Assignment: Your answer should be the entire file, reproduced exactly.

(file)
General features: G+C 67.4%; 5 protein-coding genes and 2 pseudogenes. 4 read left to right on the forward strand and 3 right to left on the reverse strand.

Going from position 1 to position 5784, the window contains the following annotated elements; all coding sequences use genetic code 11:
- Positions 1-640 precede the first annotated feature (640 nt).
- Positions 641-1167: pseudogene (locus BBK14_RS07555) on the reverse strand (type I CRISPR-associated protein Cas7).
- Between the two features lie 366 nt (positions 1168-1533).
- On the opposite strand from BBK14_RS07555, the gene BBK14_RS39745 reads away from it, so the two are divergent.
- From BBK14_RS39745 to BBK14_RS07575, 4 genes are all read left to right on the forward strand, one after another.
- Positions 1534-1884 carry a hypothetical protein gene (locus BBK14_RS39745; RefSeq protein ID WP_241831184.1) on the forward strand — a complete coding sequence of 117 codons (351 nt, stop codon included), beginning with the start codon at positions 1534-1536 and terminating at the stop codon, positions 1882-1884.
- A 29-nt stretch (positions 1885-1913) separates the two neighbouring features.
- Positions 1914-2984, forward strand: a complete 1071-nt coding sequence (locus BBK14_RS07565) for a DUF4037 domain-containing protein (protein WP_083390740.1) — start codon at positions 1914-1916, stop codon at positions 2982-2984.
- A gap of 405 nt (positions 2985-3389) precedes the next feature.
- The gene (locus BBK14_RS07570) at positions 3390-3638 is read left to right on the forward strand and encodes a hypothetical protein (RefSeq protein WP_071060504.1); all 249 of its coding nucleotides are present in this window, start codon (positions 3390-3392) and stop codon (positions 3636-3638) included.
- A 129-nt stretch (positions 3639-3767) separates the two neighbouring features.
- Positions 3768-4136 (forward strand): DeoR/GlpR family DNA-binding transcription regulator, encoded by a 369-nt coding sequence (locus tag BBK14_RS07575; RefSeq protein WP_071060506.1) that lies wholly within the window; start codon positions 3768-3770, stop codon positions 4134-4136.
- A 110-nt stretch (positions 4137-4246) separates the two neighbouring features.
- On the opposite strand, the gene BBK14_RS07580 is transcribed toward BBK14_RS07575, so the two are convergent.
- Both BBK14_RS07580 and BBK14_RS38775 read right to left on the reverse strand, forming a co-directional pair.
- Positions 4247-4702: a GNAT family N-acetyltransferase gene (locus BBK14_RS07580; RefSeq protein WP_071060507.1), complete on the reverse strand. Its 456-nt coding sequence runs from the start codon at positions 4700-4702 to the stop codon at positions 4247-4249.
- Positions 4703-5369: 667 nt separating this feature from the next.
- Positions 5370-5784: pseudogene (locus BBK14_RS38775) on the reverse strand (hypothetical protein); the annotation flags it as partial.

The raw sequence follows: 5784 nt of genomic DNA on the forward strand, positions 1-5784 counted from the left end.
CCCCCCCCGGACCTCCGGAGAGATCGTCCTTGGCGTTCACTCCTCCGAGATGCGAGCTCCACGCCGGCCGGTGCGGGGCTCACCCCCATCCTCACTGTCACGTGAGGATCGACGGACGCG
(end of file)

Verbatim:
General features: G+C 67.4%; 5 protein-coding genes and 2 pseudogenes. 4 read left to right on the forward strand and 3 right to left on the reverse strand.

Going from position 1 to position 5784, the window contains the following annotated elements; all coding sequences use genetic code 11:
- Positions 1-640 precede the first annotated feature (640 nt).
- Positions 641-1167: pseudogene (locus BBK14_RS07555) on the reverse strand (type I CRISPR-associated protein Cas7).
- Between the two features lie 366 nt (positions 1168-1533).
- On the opposite strand from BBK14_RS07555, the gene BBK14_RS39745 reads away from it, so the two are divergent.
- From BBK14_RS39745 to BBK14_RS07575, 4 genes are all read left to right on the forward strand, one after another.
- Positions 1534-1884 carry a hypothetical protein gene (locus BBK14_RS39745; RefSeq protein ID WP_241831184.1) on the forward strand — a complete coding sequence of 117 codons (351 nt, stop codon included), beginning with the start codon at positions 1534-1536 and terminating at the stop codon, positions 1882-1884.
- A 29-nt stretch (positions 1885-1913) separates the two neighbouring features.
- Positions 1914-2984, forward strand: a complete 1071-nt coding sequence (locus BBK14_RS07565) for a DUF4037 domain-containing protein (protein WP_083390740.1) — start codon at positions 1914-1916, stop codon at positions 2982-2984.
- A gap of 405 nt (positions 2985-3389) precedes the next feature.
- The gene (locus BBK14_RS07570) at positions 3390-3638 is read left to right on the forward strand and encodes a hypothetical protein (RefSeq protein WP_071060504.1); all 249 of its coding nucleotides are present in this window, start codon (positions 3390-3392) and stop codon (positions 3636-3638) included.
- A 129-nt stretch (positions 3639-3767) separates the two neighbouring features.
- Positions 3768-4136 (forward strand): DeoR/GlpR family DNA-binding transcription regulator, encoded by a 369-nt coding sequence (locus tag BBK14_RS07575; RefSeq protein WP_071060506.1) that lies wholly within the window; start codon positions 3768-3770, stop codon positions 4134-4136.
- A 110-nt stretch (positions 4137-4246) separates the two neighbouring features.
- On the opposite strand, the gene BBK14_RS07580 is transcribed toward BBK14_RS07575, so the two are convergent.
- Both BBK14_RS07580 and BBK14_RS38775 read right to left on the reverse strand, forming a co-directional pair.
- Positions 4247-4702: a GNAT family N-acetyltransferase gene (locus BBK14_RS07580; RefSeq protein WP_071060507.1), complete on the reverse strand. Its 456-nt coding sequence runs from the start codon at positions 4700-4702 to the stop codon at positions 4247-4249.
- Positions 4703-5369: 667 nt separating this feature from the next.
- Positions 5370-5784: pseudogene (locus BBK14_RS38775) on the reverse strand (hypothetical protein); the annotation flags it as partial.

The raw sequence follows: 5784 nt of genomic DNA on the forward strand, positions 1-5784 counted from the left end.
CCCCCCCCGGACCTCCGGAGAGATCGTCCTTGGCGTTCACTCCTCCGAGATGCGAGCTCCACGCCGGCCGGTGCGGGGCTCACCCCCATCCTCACTGTCACGTGAGGATCGACGGACGCG